Almost 40 years ago after an accident Chantal Peticlerc lost the ability to walk, but did not despair and became a legend in Canada. The woman has 22 Paralympic medals, including 14 gold.
Chantal Peticlerc. Photo: Groupe CNW/Comité paralympique canadien (CPC)
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Chantal Peticlerc was born in 1969 in a small canadian town of Saint-Marc-des-Carrières. The girl was 12 years old when it fell the heavy door from the barn.
Chantal was in the hospital for 4 months, and 19 days, doctors were not able to do anything until the swelling goes down. All the while, Chantal was suffering from a terrible pain, from which nothing helped. “I was on so many medications that I don’t remember anything but pain from the fact that lying in bed with broken bones” – many years later going to tell it during the speech in the Senate.
“I’ll never forget white clock that hung in front of me in the hospital. Every hour, a nurse came and rolled me over on the other side.
I swear I stared at the clock and began to cry when the time approached, as he knew what pain I will experience when I turned.
Then I screamed and begged my mother to help me, every hour for 19 days.”
A crucial role in the fate of the girls played her physical education teacher Gaston Jacques. He was interested in her sport and was persuaded to try his hand at swimming. Thanks to him, Chantal has not despaired and has found a new purpose in life.
“We can’t always choose what happens in our lives, but in the end we always choose what we will do with it. I was able to see not only the tragedy but the call was able to learn, that after this event, my life does not end but only changes direction. And in this new way I will find a lot of other challenges,” she says about herself.
“I know I’m the best in the world”
4 years after the accident, Chantal met with a trainer in the race in wheelchairs, Pierre Died and decided to do it. On his first race Chantal competed on a makeshift wheelchair and is to be expected came last to the finish. But the setback didn’t stop her and she decided to engage seriously in this sport.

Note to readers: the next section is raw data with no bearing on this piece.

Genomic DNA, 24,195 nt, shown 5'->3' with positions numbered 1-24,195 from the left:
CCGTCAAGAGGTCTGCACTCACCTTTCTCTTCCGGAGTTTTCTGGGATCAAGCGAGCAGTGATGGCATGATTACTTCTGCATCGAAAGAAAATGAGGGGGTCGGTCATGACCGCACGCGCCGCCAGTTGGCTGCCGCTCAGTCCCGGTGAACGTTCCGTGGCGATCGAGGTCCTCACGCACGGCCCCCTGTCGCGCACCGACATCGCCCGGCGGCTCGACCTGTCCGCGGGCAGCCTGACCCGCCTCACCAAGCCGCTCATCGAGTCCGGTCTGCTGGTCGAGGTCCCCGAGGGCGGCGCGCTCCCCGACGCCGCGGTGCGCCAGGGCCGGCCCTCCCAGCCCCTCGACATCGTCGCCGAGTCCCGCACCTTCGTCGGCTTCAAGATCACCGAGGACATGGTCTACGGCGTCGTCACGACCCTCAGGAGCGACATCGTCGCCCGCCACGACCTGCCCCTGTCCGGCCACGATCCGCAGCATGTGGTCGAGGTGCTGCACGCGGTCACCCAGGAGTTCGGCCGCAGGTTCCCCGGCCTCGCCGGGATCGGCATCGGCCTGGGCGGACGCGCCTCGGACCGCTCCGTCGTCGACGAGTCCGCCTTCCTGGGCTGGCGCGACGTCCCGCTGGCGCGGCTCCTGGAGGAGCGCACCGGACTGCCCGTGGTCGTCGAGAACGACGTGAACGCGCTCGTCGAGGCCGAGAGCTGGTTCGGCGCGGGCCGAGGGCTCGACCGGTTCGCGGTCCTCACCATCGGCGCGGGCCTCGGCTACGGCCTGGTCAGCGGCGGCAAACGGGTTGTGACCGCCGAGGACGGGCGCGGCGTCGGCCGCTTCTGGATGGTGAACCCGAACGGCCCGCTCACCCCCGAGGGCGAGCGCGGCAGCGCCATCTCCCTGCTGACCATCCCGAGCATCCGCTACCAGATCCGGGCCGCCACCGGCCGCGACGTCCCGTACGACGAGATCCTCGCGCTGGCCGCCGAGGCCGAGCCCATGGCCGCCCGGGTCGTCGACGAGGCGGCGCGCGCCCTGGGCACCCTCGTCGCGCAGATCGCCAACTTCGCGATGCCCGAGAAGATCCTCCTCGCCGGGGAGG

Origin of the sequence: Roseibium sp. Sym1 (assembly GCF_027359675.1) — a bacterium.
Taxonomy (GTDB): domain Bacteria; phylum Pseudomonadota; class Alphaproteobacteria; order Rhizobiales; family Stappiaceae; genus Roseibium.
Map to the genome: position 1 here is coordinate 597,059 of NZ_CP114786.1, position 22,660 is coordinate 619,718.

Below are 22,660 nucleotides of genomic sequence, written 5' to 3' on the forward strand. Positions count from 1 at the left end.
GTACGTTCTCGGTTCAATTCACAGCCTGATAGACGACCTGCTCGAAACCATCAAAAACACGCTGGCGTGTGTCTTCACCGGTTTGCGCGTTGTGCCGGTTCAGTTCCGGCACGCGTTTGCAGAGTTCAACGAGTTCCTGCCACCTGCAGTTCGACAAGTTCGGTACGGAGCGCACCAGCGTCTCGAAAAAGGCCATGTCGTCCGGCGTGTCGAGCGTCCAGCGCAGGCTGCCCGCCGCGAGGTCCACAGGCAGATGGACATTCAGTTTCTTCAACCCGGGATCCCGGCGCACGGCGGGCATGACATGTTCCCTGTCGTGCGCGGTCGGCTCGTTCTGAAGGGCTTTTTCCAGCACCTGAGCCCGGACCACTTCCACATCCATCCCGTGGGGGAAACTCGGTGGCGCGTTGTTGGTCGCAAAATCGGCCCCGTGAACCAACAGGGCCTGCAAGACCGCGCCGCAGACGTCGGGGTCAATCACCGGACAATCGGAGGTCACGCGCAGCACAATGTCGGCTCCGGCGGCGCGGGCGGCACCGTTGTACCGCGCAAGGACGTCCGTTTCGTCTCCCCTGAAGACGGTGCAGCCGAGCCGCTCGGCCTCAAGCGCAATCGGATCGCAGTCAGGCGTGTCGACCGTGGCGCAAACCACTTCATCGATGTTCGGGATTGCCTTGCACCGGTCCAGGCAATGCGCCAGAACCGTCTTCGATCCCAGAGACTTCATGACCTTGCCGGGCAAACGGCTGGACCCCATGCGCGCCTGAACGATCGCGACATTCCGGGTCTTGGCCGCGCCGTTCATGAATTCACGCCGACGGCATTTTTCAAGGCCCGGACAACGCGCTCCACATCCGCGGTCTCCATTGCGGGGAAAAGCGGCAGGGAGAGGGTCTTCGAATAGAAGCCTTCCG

“In the beginning, when my options were limited and the results inconclusive, I was already obsessed with this sport and knew I wanted to be a Paralympic athlete, I want to be part of a team and that I can be the best in this sport”, – tells about itself Chantal.
“I remember saying to my coach then, with all the passion and can be a little naive: “I know and I feel with all my heart that I’m the best in the world. We just need to move faster,” she laughs.
Success came to her in 23 years, when in his first Paralympic games in 1992 in Barcelona Chantal won two bronze medals. Four years later, she brought 2 gold and 3 bronze medals from Atlanta. At the next Paralympics she has 2 gold medals and 2 silver. At the Games in Athens in 2004, again success – 5 Paralympic gold medals.
She put an end to this series only in 2008 after the Paralympic games in Beijing. 39 years again Chantal won 5 gold medals and broke 3 world records. She was named the Canadian athlete of the year Chantal was the first Paralympian to receive this title.
Only 5 of the Paralympics, she won 21 medals, 14 of them gold and broke 26 world records.
“I know that in order to go from a bronze medal to a gold, I needed not only talent. I had a lot of work and discipline. To be honest, discipline was not my strong suit. I know there are people who are born with it. But I think I had to learn it. If I wanted to achieve my goal to win a gold medal, I had to be very disciplined every day and in everything I do,” she says about herself.
I had that power – that’s why I was able to recover after the accident
Despite the fact that the Games in Beijing were the last for Chantal, she is not retired from the sport. In 2012, she together with her coach Peter Eriksson was preparing for the summer Paralympic games 2012 British team. She also became head of the canadian mission at the Paralympic games in 2016.
Moving away from active competition, Chantal has been able to engage in personal life. She married composer James Duhamel and 44 years gave birth to her son Elliot.
In 2016, Chantal became a politician. She was elected as an independent Senator not associated with other parties, on the recommendation of the Prime Minister Justin Trudeau. The main direction of its work – the health and rights of people with disabilities.
“Some people say, that incident made me stronger, that’s good, because in the end, I became a champion. I prefer to think that I had this power and this person. That’s why I was able to recover after that incident,” she said.
“Nobody knows what would have happened in my life. I’d like to think that I would have lived a good life and made all my dreams even if my life did not happen. Right now I live a life that I like. I didn’t want to change.”
According to the materials of The Star, Senate of Canada, the Macleans
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